Historic buildings at Bothwell, Tasmania. Image by Rudolf Ramseyer

 
 

Bothwell and its past

 

Bothwell is a historic township with a rich agricultural and architectural heritage, nestled in Tasmania's beautiful Central Highlands . Established in 1822 and situated seventy kilometres Northwest of Hobart, It is the Southern gateway to our spectacular lake country.

 

Agricultural land and distant ranges surround Bothwell. Image by Rudolf Ramseyer

 

The tiny town with a population of around 400 was established by Scottish settlers. They named the settlement ‘Bothwell’ and named the river which runs through it the ‘Clyde’. It was previously known as the ‘Fat Doe’. The Scots brought with them the Aberdeen Black Angus cattle and many families worked the land.

 

Old barns on the edge of town. Image by Rudolf Ramseyer

 

Bothwell is one of Australia’s oldest townships and is classified as a historic town. It boasts a large number of well preserved historic buildings and homesteads, comprising sandstone quarried from the hills adjacent to the town, bricks made from local clay and timber sourced from local sawyers.

 

St Luke's church constructed of sandstone quarried from nearby hills. Image by Rudolf Ramseyer

 

The township is home to around one hundred buildings of architectural heritage interest, an exceptionally large number for such a small town. Significant properties include Strathbarton, Clifton Priory, Wentworth House, Cluny, Llanberis, Dungrove, Sherwood, Montacute, Nant and Ratho Farm. Incidentally, the oldest golf course in Tasmania, if not Australia, is located at Ratho Farm.

 
 

The surrounding highland plateau, at an altitude of 350m above the sea, provides rich soils for agriculture, the primary industry in the area. Bothwell produces high quality crops of wasabi plants and  pharmaceutical poppies, Angus Beef cattle and thousands of sheep roam the pastures.

 

 

The Cormo Fleece

 

Unique to the district, the internationally accepted breed originated at nearby Dungrove. The flocks graze from 610 metres to 1000 metres above sea level and take dry, hot summers and cold, snowy winters in their stride. A ram-breeding nucleus and a commercial flock are both run all year under these natural environmental conditions.

 

Cormo ewes waiting to return to pasture after shearing at Dungrove Farm. Image by Jess Downie

 

Ian Downie, the owner of Dungrove, was running a high quality flock of Superfine Saxon Merino. He recognised the need for a more fertile, higher wool producing and larger framed sheep. He also saw a trend towards wool being purchased according to objective measurement. It was in 1960 when he decided a breeding programme should be instigated to meet this demand.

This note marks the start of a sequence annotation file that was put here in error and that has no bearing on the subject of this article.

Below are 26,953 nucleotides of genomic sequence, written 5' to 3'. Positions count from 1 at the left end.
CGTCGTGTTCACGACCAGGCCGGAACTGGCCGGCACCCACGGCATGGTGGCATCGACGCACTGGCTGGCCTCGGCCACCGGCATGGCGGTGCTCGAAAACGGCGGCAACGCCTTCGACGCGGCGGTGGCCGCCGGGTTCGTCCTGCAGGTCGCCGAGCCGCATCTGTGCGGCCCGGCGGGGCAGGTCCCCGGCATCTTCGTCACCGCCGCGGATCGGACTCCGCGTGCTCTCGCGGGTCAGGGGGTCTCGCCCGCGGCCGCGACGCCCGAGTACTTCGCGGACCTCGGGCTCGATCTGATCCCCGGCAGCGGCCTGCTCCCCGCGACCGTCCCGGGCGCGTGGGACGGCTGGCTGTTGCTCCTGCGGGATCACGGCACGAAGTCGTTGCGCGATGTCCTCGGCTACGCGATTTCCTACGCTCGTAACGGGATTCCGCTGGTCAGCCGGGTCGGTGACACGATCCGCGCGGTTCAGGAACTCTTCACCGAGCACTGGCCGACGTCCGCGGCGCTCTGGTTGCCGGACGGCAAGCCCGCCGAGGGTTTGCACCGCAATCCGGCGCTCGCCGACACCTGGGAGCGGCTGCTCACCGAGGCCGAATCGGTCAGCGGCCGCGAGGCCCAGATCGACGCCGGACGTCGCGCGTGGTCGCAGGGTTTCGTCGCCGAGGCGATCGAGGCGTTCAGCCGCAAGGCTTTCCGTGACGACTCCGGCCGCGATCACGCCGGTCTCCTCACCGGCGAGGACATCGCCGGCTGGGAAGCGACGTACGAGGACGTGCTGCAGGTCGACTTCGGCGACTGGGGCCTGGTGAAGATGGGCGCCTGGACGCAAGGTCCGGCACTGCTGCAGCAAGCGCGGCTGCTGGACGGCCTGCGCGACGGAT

In seeking scientific help, he learned of large scale breeding trials conducted at Trangie, New South Wales, Australia, by Dr Helen Newton-Turner, chief geneticist with the Division of Animal Genetics of the Commonwealth Scientific and Industrial Research Organisation, in collaboration with Dr RB Dun and Dr F Morley.

The Senior Sheep and Wool Officer of Tasmania’s Department of Agriculture, Mr BC Jefferies, devised a breeding programme which was based on the Trangie experiments and designed to meet Mr Downie’s requirements.

Stud Corriedale rams were crossed with 1200 Superfine Saxon Merino ewes and those progeny which met rigid selection criteria, assessed by objective measurement, became the Cormo ram breeding nucleus. The word Cormo is derived from the letters from the names of the two parent breeds.

Scientific breeding has given the Cormo a remarkable range of commercial virtues, suited to both the wool and meat industries. These include:

  • Long staple, white high yield wool (average fleece weight 5.5kg)
  • Soft, dense fleece with exceptional consistency (90% within two microns of the average)
  • Resistance to fleece rot and mycotic dermatitis
  • Long and large carcasses with flock ewes averaging 55kg and export wethers averaging 60kg
  • High fertility with over 110% of lambs weaned
  • Open faces
  • Easy management with no stalling or artificial feeding.

 

Thank you to Ian and Anne Downie and Peter and Ann Downie of Dungrove Farm at Bothwell, Tasmania, for providing us this information.

An archived ABC Rural article about Mr Downie and his sheep can be found here.